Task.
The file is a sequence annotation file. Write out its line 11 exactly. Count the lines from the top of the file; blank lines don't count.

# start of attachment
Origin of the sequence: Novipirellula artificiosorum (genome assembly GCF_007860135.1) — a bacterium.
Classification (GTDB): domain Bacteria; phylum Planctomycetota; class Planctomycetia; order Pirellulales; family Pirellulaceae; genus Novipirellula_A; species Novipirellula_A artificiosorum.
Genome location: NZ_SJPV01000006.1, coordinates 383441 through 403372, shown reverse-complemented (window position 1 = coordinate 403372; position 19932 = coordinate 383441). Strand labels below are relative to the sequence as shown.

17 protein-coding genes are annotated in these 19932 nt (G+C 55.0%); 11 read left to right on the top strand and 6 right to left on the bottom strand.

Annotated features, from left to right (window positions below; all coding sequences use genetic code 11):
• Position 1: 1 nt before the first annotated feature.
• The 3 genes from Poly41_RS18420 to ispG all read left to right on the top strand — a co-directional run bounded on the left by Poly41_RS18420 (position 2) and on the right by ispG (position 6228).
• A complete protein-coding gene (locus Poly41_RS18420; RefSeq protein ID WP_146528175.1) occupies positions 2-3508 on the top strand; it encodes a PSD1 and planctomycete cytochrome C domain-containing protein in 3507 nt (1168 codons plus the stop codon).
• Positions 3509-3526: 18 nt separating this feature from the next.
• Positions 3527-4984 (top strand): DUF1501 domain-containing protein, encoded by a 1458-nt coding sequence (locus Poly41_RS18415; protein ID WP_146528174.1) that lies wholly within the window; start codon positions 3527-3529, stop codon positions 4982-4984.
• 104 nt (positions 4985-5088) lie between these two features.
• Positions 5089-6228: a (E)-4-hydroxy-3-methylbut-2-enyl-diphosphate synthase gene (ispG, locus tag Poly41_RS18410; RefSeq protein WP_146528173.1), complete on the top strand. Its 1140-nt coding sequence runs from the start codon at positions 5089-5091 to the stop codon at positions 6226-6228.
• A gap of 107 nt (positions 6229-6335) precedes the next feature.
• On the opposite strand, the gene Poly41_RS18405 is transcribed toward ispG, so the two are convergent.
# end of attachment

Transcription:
• 104 nt (positions 4985-5088) lie between these two features.